Theological Mapping and Contradiction Free Systems – Don’t Be Afraid!

Part 1

Many theologically minded people dream of a theological system which is free of contradictions. In fact much effort in systematic theology and apologetics is made in explaining, resolving and circumventing contradictory theological statements. If one could only achieve a system that had no contradiction one would have the truth.

For many years, this too was my hope. My continuing theological studies in the area of theological hermeneutics have caused me to rethink this position. I’ve not relegated this aspect of theological interpretation to meaninglessness but for me it has to a degree been reduced in importance. Two reasons come to mind, which have shaped my opinion. Both are related to modernistic thinking and propositionalism[1].

  • In my understanding propositionalism reduces theology to a set of assertions. A true theology is one which contains only true statements. In recent years I have come to appreciate the view that theology and Christian living encompasses more than a simple reiteration of truthful propositions. There are other aspects to our existence and especially our relationship to God, which go beyond the proposition: Prayer, aesthetics, love and mystery just to name a few.[2] Surely we understand the biblical message that a truly Godly person is not one who knows things about God but one who has integrated faith in God into his/her life. Obedience, selflessness, thought life and wisdom are a few keywords indicating that there is more the Christianity than a set of propositions. Yet even this example shows my position. Propositions are not unnecessary. We need need them. How else would we understand the teaching I just mentioned in part “be doers and not hearers of the Word”[3], if not via propositions. Yet at the same time the very propositions that inform us also point to a realm of existence which goes beyond the proposition. Thus, I believe that the realm of the proposition is only a part of the theological enterprise not its entirety.

  • As can be seen in other posts on this blog[4], I hold that theological systems can be viewed as being comprised of two categories of statements. Those which which say something about theological reality in general and those which guide us in the interpretation of these statements. In my view the principle of non-contradiction belongs to the latter category. It is not necessarily a indisputable theological truth but a principle of interpretation. Thus, it should be open to question. Think for a moment about the doctrines of free will vs. the sovereignty of God and the trinity. From our human perspective both of these doctrines hint at contradiction. Yet, many theologies hold these seemingly contradictory statements to be true. How can this be if non-contradiction is to be a hermeneutical key guiding us toward the truth. I’m not advocating a eastern type of thinking, which in my understanding has little problem with contradiction, rather I suggest that some aspects of God’s revelation to us goes beyond the categories from which we are able to rationally grasp things. Some of these contradictions must simply be allowed to exist. Someday we may become enlightened and understand them more clearly but perhaps not. Thus, non-contradiction can play a role but we should be aware that this is an interpretive principle that we employ and not an absolute truth.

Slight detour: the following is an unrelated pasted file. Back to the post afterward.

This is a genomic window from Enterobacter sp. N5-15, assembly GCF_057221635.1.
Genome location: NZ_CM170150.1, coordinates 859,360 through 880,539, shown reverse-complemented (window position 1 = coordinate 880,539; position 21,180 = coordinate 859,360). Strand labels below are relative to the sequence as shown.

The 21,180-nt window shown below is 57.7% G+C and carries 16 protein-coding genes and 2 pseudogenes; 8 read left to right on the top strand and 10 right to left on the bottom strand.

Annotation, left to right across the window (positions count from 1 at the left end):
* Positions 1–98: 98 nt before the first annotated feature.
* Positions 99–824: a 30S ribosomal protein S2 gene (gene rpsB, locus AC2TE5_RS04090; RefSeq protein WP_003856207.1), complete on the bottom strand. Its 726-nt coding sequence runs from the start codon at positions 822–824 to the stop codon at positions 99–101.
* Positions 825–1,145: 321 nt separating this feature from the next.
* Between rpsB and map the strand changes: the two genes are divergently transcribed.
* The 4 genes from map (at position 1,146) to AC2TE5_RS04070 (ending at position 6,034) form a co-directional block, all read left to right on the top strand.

Part 2

So, how does this relate to the Orthotomeo Project? I anticipate that many theologians, who like myself practice a theology beyond propositionalism and rigid non-contradictionalsim, may shudder at the concept behind the Orthotomeo Project. They may fear that it is simply an attempt at creating a contradiction free system of propositions, which violates some of their primary theological convictions. If you share these concerns, I can say to you DO NOT FEAR! This is not the goal of the Orthotomeo Project.
In fact I would suggest that the Orthotomeo Project is neutral in this regard.[5] The premise behind the Orthotomeo Project is that theological systems are reasoned systems. That is, there are reasons for interpreting statements one way or another. If one chooses to employ the interpretive principle of non-contradiction, one is free to do so. The Orthotomeo Project will be an excellent tool for determining the feasibility of such an attempt. However, if one does not rigidly hold to this principle, one is also free to document their interpretations this way. All that is required is that one give a reason for an interpretation. Once submitted to the public domain these interpretations are then open to debate and questions of plausibility. And this is what we desire is it not, a public dialog about theological interpretation?

  1. [1] see Propositions and Statements
  2. [2] For example, what is happening in Romans 8:26? In the same way the Spirit also helps our weakness; for we do not know how to pray as we should, but the Spirit Himself intercedes for us with groanings too deep for words
  3. [3] James 1:22
  4. [4] Among others: The Black Box, Propositions and Statements, Terminology and Structural Guidelines for Nodal Relations
  5. [5] I realize that nothing is truly neutral. One of my ongoing efforts concerning the structure of the Orthotomeo DB will be at reducing assumptions which favor particular theologies. This goal will probably never be achieved but I do think that it can become a useful tool for practitioners of a wide variety of theological perspectives.

Leave a Reply

Your email address will not be published. Required fields are marked *

You may use these HTML tags and attributes: <a href="" title=""> <abbr title=""> <acronym title=""> <b> <blockquote cite=""> <cite> <code> <del datetime=""> <em> <i> <q cite=""> <strike> <strong>